In the UK, men are more likely to try drugs than women, and they significantly outnumber women in accessing treatment, reinforcing the view that male drug use is the norm. But there are limitations with the way drug use is calculated and serious issues with women accessing treatment.
Drug policy and the allocation of budgets for drug prevention and treatment are informed by surveys such as the Crime Survey for England and Wales.
The survey shows that twice as many men as women use drugs. However, the survey misses some key groups, such as homeless people and university students.
The latter is particularly important as there are more young women in university than men. Another important group not included in the survey is prisoners.
Female offenders are more likely than their male counterparts to use drugs and to report needing help when they enter prison. As a result of these issues, the number of women who use drugs is probably massively underestimated.
Estimates of female drug use matter as we know that women use drugs not just for pleasure but to cope with difficult life circumstances, such as domestic abuse. There are clear links between experiencing abuse and trauma and having problems with drugs and alcohol.
The connection between these issues is explored by the authors on BBC Radio 4’s Women’s Hour. Women are thought to progress more rapidly from starting to use drugs to the point where they develop problems, such as dependency – a phenomenon known as “telescoping”.
Given this phenomenon, it is concerning that 11 to 15-year-old girls are more likely to drink alcohol or try cigarettes than young boys. Girls also match boys of the same age in their use of drugs.
This rapid journey into a problematic relationship with drugs could be a contributing factor to the significant rise in drug-related deaths among females.
Drug-related deaths have risen for men and women over the last decade, but the sharpest rise has been for women. And this rise could be underestimated as coroners are less likely to investigate unnatural deaths in women, compared with men.
The data on drug-related deaths shows that 31 per cent of female deaths were “intentional”, compared with 17 per cent of male deaths, but there has been very little analysis or exploration into why this phenomenon is occurring.
Barriers to treatment
The United Nations has recently drawn attention to the barriers faced by women who need treatment for drug dependency. Men outnumber women in treatment by more than three to one, and some of these men will be perpetrators of violence towards women.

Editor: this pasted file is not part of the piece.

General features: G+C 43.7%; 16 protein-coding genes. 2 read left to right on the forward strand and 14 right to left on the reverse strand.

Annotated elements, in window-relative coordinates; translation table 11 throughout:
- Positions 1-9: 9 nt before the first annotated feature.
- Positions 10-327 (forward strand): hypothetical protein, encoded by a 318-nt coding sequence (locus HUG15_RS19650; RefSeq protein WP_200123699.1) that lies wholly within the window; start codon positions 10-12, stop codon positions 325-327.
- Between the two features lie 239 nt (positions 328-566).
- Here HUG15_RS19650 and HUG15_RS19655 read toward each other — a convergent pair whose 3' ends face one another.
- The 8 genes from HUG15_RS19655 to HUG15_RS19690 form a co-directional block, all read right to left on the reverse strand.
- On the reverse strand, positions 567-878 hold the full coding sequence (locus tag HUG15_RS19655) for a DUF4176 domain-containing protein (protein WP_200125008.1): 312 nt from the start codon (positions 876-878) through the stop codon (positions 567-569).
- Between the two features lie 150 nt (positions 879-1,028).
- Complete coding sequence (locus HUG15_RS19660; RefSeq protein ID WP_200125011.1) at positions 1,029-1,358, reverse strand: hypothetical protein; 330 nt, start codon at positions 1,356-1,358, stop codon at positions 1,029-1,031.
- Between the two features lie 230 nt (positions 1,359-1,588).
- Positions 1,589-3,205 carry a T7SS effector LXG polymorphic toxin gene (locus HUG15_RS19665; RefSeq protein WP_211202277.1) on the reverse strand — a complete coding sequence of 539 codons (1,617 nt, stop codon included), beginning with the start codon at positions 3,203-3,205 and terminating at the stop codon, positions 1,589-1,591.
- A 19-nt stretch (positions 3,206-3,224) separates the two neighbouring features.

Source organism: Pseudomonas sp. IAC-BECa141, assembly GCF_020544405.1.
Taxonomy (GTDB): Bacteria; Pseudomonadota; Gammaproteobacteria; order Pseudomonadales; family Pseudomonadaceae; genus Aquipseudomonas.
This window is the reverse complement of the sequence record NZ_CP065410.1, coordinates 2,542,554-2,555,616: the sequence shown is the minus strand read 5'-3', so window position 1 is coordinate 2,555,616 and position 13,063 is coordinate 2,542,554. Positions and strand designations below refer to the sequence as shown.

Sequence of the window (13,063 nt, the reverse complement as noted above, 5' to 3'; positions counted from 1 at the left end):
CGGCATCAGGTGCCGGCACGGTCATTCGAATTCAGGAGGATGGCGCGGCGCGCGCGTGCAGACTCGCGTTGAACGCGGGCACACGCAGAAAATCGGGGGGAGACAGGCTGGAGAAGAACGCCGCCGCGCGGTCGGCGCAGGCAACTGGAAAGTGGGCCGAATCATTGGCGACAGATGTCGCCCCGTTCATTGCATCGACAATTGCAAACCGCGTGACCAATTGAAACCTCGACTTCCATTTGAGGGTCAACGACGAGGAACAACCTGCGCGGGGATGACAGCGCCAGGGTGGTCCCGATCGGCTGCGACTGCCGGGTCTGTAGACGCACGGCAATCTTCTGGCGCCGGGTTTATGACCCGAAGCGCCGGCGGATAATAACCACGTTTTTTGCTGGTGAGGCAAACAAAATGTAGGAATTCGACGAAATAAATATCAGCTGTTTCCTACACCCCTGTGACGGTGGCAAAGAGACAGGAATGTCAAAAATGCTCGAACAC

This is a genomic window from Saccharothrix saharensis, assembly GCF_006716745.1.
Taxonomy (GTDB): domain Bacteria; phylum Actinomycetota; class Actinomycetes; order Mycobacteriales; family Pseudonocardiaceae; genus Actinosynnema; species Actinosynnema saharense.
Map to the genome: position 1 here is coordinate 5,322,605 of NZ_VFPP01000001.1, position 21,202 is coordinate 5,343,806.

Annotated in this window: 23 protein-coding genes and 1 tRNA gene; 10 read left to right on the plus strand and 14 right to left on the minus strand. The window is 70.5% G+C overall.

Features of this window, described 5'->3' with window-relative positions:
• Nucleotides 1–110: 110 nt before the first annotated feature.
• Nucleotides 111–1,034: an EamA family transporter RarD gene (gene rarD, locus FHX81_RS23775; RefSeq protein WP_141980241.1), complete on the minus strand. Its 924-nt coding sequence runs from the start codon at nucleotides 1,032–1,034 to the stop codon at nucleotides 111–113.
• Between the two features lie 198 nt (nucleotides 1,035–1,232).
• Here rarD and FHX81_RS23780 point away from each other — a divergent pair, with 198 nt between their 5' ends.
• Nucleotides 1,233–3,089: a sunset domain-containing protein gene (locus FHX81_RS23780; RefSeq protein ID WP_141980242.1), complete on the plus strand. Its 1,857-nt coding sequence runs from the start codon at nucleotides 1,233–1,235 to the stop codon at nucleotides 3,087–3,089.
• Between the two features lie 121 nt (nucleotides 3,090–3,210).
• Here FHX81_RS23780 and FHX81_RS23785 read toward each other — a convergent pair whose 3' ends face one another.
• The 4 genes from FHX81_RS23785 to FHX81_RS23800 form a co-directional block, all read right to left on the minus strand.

Entering these male-dominated treatment centres can be hazardous for women. They might be abused by men they are in a relationship with, or by men who have experience of exploiting women. Unlike men, many women will be introduced to drugs by a partner rather than a friend.
Unfortunately, for some women, this means the man can take control of their drug use. Then there are the conflicting images of motherhood and of drug use, particularly problem drug use where women fear – often rightly – that their children will be taken into care if they disclose their habit to the authorities.
Often women in treatment who have children will be subject to a higher level of scrutiny and more onerous treatment practices, such as daily pick-up of their medication, such as methadone, simply because they have children. Women of colour face particular bias both in the treatment system and in prison.
The recent report from David Lammy MP provided an analysis of the racial disparity that exists in the criminal justice system. Black women are 2.3 times more likely than white women to be jailed for the same drug offence.
Bias in academia
Women are underrepresented in studies about drug use and even when they are included their outcomes are often not reported. This is not helped by a lack of women in senior research positions. Worse, male researchers are in denial about this gender bias.
Finding ways of preventing harm from drugs, and effective treatments for those who do develop problems, requires the best scientists, regardless of their gender.
Nowhere is the lack of consideration of women’s specific experiences with drugs more apparent than in the UK’s Drug Strategy 2017.
The strategy only mentions women three times: as victims of domestic violence, as sex workers and in relation to drug-related deaths.
It in no way tries to tackle the unique harms women face or the significant barriers to treatment, despite the fact this may be one of the drivers for the tragic rise in women dying.
Ian Hamilton is a lecturer in mental health and addiction at the University of York. Niamh Eastwood is a visiting lecturer at Liverpool John Moores University. This article originally appeared in The Conversation (theconversation.com)
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